Parental and Home Environmental Facilitators of Sugar-Sweetened Beverage Consumption Among Overweight and Obese Latino Youth



      To explore parental and home environmental facilitators of sugar-sweetened beverage (SSB) and water consumption among obese/overweight Latino youth.


      Semistructured interviews were conducted with 55 overweight/obese Latino youth aged 10 to 18 and 55 parents, recruited from school-based clinics and a school in one West Coast district. All youth consumed SSBs regularly and lived in a home where SSBs were available. We used qualitative methods to examine key themes around beliefs about SSBs and water, facilitators of SSB and water consumption, and barriers to reducing SSB consumption.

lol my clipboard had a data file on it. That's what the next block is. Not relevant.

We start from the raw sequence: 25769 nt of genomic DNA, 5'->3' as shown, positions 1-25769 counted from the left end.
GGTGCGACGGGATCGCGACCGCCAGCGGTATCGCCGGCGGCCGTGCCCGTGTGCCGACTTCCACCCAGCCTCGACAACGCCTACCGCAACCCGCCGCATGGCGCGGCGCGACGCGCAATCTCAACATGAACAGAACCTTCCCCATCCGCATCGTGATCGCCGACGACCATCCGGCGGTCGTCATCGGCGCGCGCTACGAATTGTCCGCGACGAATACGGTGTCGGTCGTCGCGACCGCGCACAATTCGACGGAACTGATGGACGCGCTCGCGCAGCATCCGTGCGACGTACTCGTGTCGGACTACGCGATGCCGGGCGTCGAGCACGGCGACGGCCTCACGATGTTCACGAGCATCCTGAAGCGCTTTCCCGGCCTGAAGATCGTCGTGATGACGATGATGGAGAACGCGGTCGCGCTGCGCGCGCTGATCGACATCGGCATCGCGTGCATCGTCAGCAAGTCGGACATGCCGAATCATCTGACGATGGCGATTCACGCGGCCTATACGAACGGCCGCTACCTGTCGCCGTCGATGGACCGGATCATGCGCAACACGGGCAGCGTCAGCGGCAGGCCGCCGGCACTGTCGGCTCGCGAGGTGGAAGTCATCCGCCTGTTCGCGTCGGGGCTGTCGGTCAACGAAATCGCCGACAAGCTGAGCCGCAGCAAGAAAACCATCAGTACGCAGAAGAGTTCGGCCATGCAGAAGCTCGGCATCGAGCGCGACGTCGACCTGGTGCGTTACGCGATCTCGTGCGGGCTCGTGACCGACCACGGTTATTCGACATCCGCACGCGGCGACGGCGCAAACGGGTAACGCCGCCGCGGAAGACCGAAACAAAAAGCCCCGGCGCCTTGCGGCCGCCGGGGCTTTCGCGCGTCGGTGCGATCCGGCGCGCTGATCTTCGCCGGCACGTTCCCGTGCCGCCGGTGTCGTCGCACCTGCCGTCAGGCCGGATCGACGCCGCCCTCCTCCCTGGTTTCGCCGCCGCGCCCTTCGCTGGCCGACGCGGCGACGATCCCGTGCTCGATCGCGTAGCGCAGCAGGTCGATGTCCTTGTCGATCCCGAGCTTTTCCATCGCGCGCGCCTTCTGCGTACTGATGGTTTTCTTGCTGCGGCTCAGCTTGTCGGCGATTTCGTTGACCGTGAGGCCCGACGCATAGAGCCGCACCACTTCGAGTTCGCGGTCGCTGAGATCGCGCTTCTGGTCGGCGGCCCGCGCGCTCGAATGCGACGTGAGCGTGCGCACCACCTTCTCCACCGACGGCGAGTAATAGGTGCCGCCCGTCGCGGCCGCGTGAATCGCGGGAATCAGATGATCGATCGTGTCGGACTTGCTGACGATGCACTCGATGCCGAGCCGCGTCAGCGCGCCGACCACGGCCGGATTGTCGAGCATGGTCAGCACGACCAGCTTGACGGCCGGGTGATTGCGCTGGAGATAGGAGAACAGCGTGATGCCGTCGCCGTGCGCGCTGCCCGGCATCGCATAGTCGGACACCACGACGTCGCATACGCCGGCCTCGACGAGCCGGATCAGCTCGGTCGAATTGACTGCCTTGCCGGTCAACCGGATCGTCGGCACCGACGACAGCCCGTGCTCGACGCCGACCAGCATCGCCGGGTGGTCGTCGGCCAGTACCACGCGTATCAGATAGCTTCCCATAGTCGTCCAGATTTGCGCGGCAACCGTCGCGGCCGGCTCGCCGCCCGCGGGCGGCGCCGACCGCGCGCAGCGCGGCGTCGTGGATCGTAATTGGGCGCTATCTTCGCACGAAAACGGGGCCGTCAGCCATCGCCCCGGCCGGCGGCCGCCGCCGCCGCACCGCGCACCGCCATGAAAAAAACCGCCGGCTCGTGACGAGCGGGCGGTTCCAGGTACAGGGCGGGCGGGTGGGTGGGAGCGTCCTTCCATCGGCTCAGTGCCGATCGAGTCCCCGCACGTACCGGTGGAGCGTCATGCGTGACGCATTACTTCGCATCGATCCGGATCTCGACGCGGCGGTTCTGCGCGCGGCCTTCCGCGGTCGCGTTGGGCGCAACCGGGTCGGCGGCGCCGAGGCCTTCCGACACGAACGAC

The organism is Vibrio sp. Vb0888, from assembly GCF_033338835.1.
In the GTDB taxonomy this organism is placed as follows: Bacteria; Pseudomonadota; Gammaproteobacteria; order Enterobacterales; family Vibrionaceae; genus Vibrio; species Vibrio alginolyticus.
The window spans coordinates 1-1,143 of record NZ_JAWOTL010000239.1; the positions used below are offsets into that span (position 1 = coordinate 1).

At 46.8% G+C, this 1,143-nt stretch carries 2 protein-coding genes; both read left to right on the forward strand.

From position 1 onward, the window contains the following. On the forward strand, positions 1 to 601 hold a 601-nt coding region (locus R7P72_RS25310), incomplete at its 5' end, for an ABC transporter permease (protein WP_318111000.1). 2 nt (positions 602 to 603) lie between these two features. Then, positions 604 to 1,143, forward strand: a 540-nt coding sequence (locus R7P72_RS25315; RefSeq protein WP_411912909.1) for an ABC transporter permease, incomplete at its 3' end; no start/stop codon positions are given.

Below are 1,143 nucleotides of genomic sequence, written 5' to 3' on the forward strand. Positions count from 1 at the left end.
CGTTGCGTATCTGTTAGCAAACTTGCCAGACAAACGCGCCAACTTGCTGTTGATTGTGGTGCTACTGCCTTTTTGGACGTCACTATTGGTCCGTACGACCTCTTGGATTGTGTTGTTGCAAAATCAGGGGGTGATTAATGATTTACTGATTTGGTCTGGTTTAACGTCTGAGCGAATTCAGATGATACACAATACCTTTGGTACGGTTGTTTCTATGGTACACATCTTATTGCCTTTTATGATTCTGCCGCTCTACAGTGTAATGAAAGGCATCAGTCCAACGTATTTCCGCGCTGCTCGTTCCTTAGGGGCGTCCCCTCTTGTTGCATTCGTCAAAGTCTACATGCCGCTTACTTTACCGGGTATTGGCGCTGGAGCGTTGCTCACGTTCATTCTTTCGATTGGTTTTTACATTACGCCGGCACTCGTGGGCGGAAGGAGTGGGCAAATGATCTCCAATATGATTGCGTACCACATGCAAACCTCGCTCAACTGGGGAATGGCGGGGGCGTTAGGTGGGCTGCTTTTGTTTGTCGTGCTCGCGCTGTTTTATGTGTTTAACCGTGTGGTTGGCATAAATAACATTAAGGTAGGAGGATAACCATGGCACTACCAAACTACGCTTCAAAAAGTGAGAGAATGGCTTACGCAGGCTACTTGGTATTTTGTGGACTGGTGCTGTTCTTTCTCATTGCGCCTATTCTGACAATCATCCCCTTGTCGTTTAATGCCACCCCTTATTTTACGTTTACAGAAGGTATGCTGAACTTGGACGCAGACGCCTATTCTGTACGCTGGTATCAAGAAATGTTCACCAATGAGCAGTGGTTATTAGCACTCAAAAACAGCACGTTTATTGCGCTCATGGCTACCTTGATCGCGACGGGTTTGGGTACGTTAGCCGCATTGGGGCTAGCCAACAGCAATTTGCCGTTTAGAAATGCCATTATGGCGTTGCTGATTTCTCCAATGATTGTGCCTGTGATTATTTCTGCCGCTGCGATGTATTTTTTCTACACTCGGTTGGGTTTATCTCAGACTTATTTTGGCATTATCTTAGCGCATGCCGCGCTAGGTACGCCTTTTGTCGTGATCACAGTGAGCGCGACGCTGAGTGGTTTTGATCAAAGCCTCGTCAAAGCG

A few parents and youth believed that sports drinks are healthy. Although nearly all thought that water is healthy, most parents and about half of youth thought that tap water is unsafe. About half of parent–child dyads had discordant beliefs regarding their perceptions of tap water. About half of parents believed that homemade culturally relevant drinks (eg, aguas frescas), which typically contain sugar, fruit, and water, were healthy because of their “natural” ingredients. Participants cited home availability as a key factor in SSB consumption. About half of parents set no rules about SSB consumption at home. Among those with rules, most parent–child pairs differed on their beliefs about the content of the rules, and youth reported few consequences for breaking rules.


      Obesity programs for Latino youth should address misconceptions around water and should discuss culturally relevant drinks and sports drinks as potential sources of weight gain. Health care providers can help parents set appropriate rules by educating about the risks of keeping SSBs at home.


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